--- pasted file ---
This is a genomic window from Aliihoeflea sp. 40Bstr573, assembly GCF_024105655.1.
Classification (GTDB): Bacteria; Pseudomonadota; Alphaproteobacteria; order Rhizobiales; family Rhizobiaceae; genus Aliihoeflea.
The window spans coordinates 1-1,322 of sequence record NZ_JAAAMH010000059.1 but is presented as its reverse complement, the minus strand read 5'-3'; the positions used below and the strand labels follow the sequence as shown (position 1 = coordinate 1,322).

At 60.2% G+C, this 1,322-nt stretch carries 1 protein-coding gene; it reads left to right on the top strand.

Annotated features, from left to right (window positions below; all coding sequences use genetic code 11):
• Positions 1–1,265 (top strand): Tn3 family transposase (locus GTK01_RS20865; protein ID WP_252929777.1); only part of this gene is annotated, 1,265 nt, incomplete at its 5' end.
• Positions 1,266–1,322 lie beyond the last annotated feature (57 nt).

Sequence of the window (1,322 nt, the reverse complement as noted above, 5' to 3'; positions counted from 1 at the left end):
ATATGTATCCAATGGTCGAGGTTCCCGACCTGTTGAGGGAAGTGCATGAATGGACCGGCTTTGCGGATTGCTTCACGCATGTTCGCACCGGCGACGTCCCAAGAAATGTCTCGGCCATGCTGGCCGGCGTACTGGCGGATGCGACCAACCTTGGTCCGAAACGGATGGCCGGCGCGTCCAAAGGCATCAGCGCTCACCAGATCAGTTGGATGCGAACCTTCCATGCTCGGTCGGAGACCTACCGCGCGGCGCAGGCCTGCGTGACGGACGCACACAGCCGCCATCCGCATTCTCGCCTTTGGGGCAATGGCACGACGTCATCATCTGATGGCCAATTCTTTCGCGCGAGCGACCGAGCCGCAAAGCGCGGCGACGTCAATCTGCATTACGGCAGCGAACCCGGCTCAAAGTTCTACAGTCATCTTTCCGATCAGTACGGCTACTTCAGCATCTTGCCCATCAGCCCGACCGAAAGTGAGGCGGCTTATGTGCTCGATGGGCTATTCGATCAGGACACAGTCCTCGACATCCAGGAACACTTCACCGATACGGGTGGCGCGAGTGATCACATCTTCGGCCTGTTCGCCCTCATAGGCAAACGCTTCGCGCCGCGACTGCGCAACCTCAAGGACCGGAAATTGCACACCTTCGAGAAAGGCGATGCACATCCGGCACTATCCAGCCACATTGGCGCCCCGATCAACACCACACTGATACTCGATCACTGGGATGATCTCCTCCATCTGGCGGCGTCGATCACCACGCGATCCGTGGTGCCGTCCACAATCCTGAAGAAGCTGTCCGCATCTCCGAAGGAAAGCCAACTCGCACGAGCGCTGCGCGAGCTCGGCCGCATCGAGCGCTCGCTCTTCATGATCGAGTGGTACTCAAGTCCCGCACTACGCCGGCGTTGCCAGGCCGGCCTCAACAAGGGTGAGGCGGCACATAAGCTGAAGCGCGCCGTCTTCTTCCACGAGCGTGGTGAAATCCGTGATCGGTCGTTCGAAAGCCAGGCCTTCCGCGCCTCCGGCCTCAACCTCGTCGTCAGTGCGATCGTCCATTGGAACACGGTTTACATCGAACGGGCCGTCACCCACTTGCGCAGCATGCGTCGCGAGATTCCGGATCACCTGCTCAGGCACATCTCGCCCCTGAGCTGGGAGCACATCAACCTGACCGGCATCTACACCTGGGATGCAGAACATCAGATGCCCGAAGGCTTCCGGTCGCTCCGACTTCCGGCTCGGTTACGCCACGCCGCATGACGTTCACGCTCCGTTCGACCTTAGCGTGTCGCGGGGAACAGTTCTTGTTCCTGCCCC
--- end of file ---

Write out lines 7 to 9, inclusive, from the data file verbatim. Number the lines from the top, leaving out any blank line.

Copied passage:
• Positions 1,266–1,322 lie beyond the last annotated feature (57 nt).

Sequence of the window (1,322 nt, the reverse complement as noted above, 5' to 3'; positions counted from 1 at the left end):
ATATGTATCCAATGGTCGAGGTTCCCGACCTGTTGAGGGAAGTGCATGAATGGACCGGCTTTGCGGATTGCTTCACGCATGTTCGCACCGGCGACGTCCCAAGAAATGTCTCGGCCATGCTGGCCGGCGTACTGGCGGATGCGACCAACCTTGGTCCGAAACGGATGGCCGGCGCGTCCAAAGGCATCAGCGCTCACCAGATCAGTTGGATGCGAACCTTCCATGCTCGGTCGGAGACCTACCGCGCGGCGCAGGCCTGCGTGACGGACGCACACAGCCGCCATCCGCATTCTCGCCTTTGGGGCAATGGCACGACGTCATCATCTGATGGCCAATTCTTTCGCGCGAGCGACCGAGCCGCAAAGCGCGGCGACGTCAATCTGCATTACGGCAGCGAACCCGGCTCAAAGTTCTACAGTCATCTTTCCGATCAGTACGGCTACTTCAGCATCTTGCCCATCAGCCCGACCGAAAGTGAGGCGGCTTATGTGCTCGATGGGCTATTCGATCAGGACACAGTCCTCGACATCCAGGAACACTTCACCGATACGGGTGGCGCGAGTGATCACATCTTCGGCCTGTTCGCCCTCATAGGCAAACGCTTCGCGCCGCGACTGCGCAACCTCAAGGACCGGAAATTGCACACCTTCGAGAAAGGCGATGCACATCCGGCACTATCCAGCCACATTGGCGCCCCGATCAACACCACACTGATACTCGATCACTGGGATGATCTCCTCCATCTGGCGGCGTCGATCACCACGCGATCCGTGGTGCCGTCCACAATCCTGAAGAAGCTGTCCGCATCTCCGAAGGAAAGCCAACTCGCACGAGCGCTGCGCGAGCTCGGCCGCATCGAGCGCTCGCTCTTCATGATCGAGTGGTACTCAAGTCCCGCACTACGCCGGCGTTGCCAGGCCGGCCTCAACAAGGGTGAGGCGGCACATAAGCTGAAGCGCGCCGTCTTCTTCCACGAGCGTGGTGAAATCCGTGATCGGTCGTTCGAAAGCCAGGCCTTCCGCGCCTCCGGCCTCAACCTCGTCGTCAGTGCGATCGTCCATTGGAACACGGTTTACATCGAACGGGCCGTCACCCACTTGCGCAGCATGCGTCGCGAGATTCCGGATCACCTGCTCAGGCACATCTCGCCCCTGAGCTGGGAGCACATCAACCTGACCGGCATCTACACCTGGGATGCAGAACATCAGATGCCCGAAGGCTTCCGGTCGCTCCGACTTCCGGCTCGGTTACGCCACGCCGCATGACGTTCACGCTCCGTTCGACCTTAGCGTGTCGCGGGGAACAGTTCTTGTTCCTGCCCC